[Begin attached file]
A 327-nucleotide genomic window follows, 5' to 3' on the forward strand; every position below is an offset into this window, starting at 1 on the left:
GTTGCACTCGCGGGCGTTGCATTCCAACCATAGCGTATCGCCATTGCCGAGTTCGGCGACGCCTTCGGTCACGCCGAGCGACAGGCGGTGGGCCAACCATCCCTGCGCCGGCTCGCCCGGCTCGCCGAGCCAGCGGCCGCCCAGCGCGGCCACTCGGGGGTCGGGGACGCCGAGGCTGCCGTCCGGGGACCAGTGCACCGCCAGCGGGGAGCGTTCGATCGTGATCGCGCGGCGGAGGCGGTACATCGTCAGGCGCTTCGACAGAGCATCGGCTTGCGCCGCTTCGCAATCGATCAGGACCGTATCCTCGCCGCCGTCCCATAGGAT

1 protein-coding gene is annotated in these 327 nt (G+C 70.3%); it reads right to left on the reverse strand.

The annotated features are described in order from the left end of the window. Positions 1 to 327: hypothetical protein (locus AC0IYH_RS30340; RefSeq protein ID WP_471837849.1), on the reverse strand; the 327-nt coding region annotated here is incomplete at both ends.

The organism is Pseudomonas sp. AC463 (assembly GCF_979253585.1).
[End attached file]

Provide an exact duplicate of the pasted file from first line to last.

A 327-nucleotide genomic window follows, 5' to 3' on the forward strand; every position below is an offset into this window, starting at 1 on the left:
GTTGCACTCGCGGGCGTTGCATTCCAACCATAGCGTATCGCCATTGCCGAGTTCGGCGACGCCTTCGGTCACGCCGAGCGACAGGCGGTGGGCCAACCATCCCTGCGCCGGCTCGCCCGGCTCGCCGAGCCAGCGGCCGCCCAGCGCGGCCACTCGGGGGTCGGGGACGCCGAGGCTGCCGTCCGGGGACCAGTGCACCGCCAGCGGGGAGCGTTCGATCGTGATCGCGCGGCGGAGGCGGTACATCGTCAGGCGCTTCGACAGAGCATCGGCTTGCGCCGCTTCGCAATCGATCAGGACCGTATCCTCGCCGCCGTCCCATAGGAT

1 protein-coding gene is annotated in these 327 nt (G+C 70.3%); it reads right to left on the reverse strand.

The annotated features are described in order from the left end of the window. Positions 1 to 327: hypothetical protein (locus AC0IYH_RS30340; RefSeq protein ID WP_471837849.1), on the reverse strand; the 327-nt coding region annotated here is incomplete at both ends.

The organism is Pseudomonas sp. AC463 (assembly GCF_979253585.1).